Retailers have been hit especially hard in recent months, affected heavily by COVID-19-related shut-downs and the crumbling economy. It’s clear that the uncertainty of the months ahead will not lighten the load that retailers carry to ensure their brand’s survival through 2020. As part of retailers needing to re-prioritize and re-strategize, some have had to deal with store and business closures, and many have had to make drastic changes to their business models, the majority of which heightened the need to go digital.
Nearly every day, I have conversations with retailers about the challenges they face and how to get creative. Marketing ideas are robust while budgets are lean, but what seems to be a necessary part of every brand’s survival plan is to invest more energy into listening.
Listening to customers is the most effective way brands are learning about themselves and highlighting areas to improve. In many cases, listening is a primary function of customer service, but rarely do those conversational insights find their way back to the marketing team. We’re beginning to see that this missed opportunity is deciding a brand’s fate on multiple levels.
Here are a few ways brands are rebuilding, and re-enforcing, a strong listening strategy:
Understanding the critical data that comes out of both marketing outreach and customer service is a huge first step to understanding how to make that data work. Depending on the marketing solutions deployed, most brands have the ability to see the entire customer journey illustrated by engagement data. These data points paint a clear picture of which customers are engaged, what they care about, and how they’re responding to the information coming from the brand. Customer service insights in particular are important, in that customer feedback isn’t represented by clicks on a web site or purchase data. Instead, it’s direct verbal feedback that can add color and context to the evolving relationship with the brand. Survey data shows 71% of people expect brands to have all the information when contacting customer service, which would help serve the 90% of people that expect resolution to their issue within 24 hours. By merging data sets and incorporating direct customer feedback, marketers will understand their needs first-hand, what brings frustration, and how best to serve them.
Trends come and go, but the business opportunities that come from them can have staying power. To stay in touch with how your brand resonates with the market, it’s important to pay close attention to emerging trends. Effective listening strategies involve understanding how your audiences are engaging and learning how to market to them. To extend that effectiveness, capture trends of other demographics that you wouldn’t consider your core market, to discover new opportunities to serve a different base. The expansion can be based on demographic, location and other factors, but implementing creative ways to identify new audience segments is key to helping retailers survive. For example, an athletic apparel retailer can look to see the kind of engagement they’re getting from an older demographic, and figure out how to configure product messaging to fit that segment. They could potentially sell the same pair of workout leggings that previously focused on sports performance for comfort and style. Same product, different messaging. Audience discovery and trend monitoring can breathe new life into brand products and services, giving them the ability to pivot and stay relevant.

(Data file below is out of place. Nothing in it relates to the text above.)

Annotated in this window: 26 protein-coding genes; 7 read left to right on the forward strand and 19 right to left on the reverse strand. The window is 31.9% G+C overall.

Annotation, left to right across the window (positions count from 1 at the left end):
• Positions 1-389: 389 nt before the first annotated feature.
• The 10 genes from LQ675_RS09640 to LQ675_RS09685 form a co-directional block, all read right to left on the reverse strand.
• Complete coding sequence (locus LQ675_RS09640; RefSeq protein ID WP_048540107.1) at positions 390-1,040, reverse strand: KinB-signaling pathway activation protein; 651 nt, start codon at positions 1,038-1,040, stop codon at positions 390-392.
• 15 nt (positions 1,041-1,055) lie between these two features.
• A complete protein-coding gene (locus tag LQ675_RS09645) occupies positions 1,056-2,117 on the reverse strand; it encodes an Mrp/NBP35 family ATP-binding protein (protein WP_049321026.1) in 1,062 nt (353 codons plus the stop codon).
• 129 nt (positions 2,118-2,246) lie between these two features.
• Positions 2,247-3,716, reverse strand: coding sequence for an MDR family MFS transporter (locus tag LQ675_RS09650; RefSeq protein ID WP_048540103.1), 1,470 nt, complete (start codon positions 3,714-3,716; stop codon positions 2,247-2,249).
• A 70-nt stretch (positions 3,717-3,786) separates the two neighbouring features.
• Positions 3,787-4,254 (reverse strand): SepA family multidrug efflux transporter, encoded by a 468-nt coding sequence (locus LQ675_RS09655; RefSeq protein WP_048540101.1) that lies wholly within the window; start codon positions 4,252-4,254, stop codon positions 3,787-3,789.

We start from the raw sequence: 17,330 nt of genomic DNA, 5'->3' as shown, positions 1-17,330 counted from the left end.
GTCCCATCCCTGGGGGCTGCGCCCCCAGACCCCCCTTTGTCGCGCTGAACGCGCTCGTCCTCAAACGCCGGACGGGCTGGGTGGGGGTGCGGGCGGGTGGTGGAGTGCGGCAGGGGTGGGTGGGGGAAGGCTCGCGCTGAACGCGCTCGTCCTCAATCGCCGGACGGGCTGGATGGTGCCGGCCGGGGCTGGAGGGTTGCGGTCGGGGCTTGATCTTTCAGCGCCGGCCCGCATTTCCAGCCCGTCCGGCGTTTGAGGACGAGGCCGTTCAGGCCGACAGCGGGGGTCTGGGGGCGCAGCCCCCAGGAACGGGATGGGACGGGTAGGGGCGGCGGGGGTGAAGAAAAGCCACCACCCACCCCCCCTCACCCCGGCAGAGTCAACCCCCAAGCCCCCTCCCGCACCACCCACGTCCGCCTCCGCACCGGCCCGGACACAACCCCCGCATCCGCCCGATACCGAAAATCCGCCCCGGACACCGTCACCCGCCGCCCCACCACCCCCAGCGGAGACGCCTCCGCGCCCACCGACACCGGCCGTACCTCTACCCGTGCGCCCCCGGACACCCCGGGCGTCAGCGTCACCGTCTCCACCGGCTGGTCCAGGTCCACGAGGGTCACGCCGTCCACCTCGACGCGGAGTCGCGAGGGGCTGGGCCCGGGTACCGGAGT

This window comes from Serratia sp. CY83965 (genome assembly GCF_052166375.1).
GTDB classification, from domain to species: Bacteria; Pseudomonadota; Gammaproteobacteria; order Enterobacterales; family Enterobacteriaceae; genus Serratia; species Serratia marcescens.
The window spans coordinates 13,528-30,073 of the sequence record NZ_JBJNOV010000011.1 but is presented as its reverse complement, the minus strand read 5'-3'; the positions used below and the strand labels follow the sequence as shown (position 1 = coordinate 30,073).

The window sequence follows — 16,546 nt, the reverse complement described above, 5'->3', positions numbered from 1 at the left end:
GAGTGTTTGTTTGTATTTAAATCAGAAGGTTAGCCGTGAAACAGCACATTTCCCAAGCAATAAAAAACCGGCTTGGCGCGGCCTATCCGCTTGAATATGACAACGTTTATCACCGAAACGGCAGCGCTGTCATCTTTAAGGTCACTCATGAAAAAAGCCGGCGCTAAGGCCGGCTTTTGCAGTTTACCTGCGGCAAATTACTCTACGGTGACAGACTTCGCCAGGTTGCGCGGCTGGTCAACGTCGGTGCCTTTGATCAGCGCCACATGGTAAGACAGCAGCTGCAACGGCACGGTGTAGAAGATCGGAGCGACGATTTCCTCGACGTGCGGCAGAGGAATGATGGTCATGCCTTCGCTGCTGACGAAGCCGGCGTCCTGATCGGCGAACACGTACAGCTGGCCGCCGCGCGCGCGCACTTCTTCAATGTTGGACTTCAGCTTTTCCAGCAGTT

If relying solely on customer service for feedback, brands can get a skewed view of their customer base, often towards the negative. Customers connect with customer service primarily for two reasons: to ask questions or to complain. Successful brands will proactively seek feedback throughout the customer journey — from acquisition, to pre-purchase, to post-purchase and everything in between — to get a well-rounded view of how they’re perceived by their audiences. A great ongoing tool is feedback polls, which can be used to judge and test parts of the customer journey, including web site usability, content rating, email or social media surveys.
As retailers continue to navigate the challenges ahead, it’s important to know the value of listening in order to strategize your brand’s next move. These tips may be a good starting point for retailers to discover new opportunities to keep their business moving forward.
Adapted from an article originally published on Retail Touchpoints, June 19, 2020.
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